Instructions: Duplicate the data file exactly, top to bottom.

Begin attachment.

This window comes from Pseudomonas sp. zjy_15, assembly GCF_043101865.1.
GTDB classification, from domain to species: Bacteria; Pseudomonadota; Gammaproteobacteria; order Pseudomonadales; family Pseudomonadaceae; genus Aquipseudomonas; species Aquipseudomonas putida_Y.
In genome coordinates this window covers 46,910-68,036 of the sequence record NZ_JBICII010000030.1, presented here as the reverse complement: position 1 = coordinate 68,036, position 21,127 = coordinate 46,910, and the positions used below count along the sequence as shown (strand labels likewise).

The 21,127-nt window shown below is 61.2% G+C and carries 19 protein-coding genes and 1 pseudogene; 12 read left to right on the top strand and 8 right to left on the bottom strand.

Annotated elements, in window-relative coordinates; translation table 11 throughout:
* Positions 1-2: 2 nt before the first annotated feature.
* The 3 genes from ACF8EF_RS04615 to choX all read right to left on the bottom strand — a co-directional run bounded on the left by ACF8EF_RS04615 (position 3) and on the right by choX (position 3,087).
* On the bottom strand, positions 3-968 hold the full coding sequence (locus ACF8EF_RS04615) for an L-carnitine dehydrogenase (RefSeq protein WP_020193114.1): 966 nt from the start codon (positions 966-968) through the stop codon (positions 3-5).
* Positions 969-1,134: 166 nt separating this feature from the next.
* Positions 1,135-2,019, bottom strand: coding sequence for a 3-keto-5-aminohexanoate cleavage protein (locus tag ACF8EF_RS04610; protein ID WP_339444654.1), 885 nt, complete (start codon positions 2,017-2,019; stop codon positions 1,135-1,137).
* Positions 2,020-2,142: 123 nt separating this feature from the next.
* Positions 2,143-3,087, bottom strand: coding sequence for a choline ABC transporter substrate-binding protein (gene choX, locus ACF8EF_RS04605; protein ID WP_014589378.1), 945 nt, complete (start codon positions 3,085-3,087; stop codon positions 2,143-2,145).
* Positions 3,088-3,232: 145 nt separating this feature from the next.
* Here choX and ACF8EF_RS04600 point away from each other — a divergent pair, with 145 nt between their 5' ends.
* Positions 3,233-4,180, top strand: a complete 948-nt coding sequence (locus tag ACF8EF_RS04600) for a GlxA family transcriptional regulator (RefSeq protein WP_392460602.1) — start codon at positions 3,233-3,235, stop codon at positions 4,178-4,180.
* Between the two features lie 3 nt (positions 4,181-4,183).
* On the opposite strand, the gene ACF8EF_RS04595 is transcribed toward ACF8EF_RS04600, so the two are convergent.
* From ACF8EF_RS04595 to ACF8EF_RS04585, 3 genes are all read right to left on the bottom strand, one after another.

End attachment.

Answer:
This window comes from Pseudomonas sp. zjy_15, assembly GCF_043101865.1.
GTDB classification, from domain to species: Bacteria; Pseudomonadota; Gammaproteobacteria; order Pseudomonadales; family Pseudomonadaceae; genus Aquipseudomonas; species Aquipseudomonas putida_Y.
In genome coordinates this window covers 46,910-68,036 of the sequence record NZ_JBICII010000030.1, presented here as the reverse complement: position 1 = coordinate 68,036, position 21,127 = coordinate 46,910, and the positions used below count along the sequence as shown (strand labels likewise).

The 21,127-nt window shown below is 61.2% G+C and carries 19 protein-coding genes and 1 pseudogene; 12 read left to right on the top strand and 8 right to left on the bottom strand.

Annotated elements, in window-relative coordinates; translation table 11 throughout:
* Positions 1-2: 2 nt before the first annotated feature.
* The 3 genes from ACF8EF_RS04615 to choX all read right to left on the bottom strand — a co-directional run bounded on the left by ACF8EF_RS04615 (position 3) and on the right by choX (position 3,087).
* On the bottom strand, positions 3-968 hold the full coding sequence (locus ACF8EF_RS04615) for an L-carnitine dehydrogenase (RefSeq protein WP_020193114.1): 966 nt from the start codon (positions 966-968) through the stop codon (positions 3-5).
* Positions 969-1,134: 166 nt separating this feature from the next.
* Positions 1,135-2,019, bottom strand: coding sequence for a 3-keto-5-aminohexanoate cleavage protein (locus tag ACF8EF_RS04610; protein ID WP_339444654.1), 885 nt, complete (start codon positions 2,017-2,019; stop codon positions 1,135-1,137).
* Positions 2,020-2,142: 123 nt separating this feature from the next.
* Positions 2,143-3,087, bottom strand: coding sequence for a choline ABC transporter substrate-binding protein (gene choX, locus ACF8EF_RS04605; protein ID WP_014589378.1), 945 nt, complete (start codon positions 3,085-3,087; stop codon positions 2,143-2,145).
* Positions 3,088-3,232: 145 nt separating this feature from the next.
* Here choX and ACF8EF_RS04600 point away from each other — a divergent pair, with 145 nt between their 5' ends.
* Positions 3,233-4,180, top strand: a complete 948-nt coding sequence (locus tag ACF8EF_RS04600) for a GlxA family transcriptional regulator (RefSeq protein WP_392460602.1) — start codon at positions 3,233-3,235, stop codon at positions 4,178-4,180.
* Between the two features lie 3 nt (positions 4,181-4,183).
* On the opposite strand, the gene ACF8EF_RS04595 is transcribed toward ACF8EF_RS04600, so the two are convergent.
* From ACF8EF_RS04595 to ACF8EF_RS04585, 3 genes are all read right to left on the bottom strand, one after another.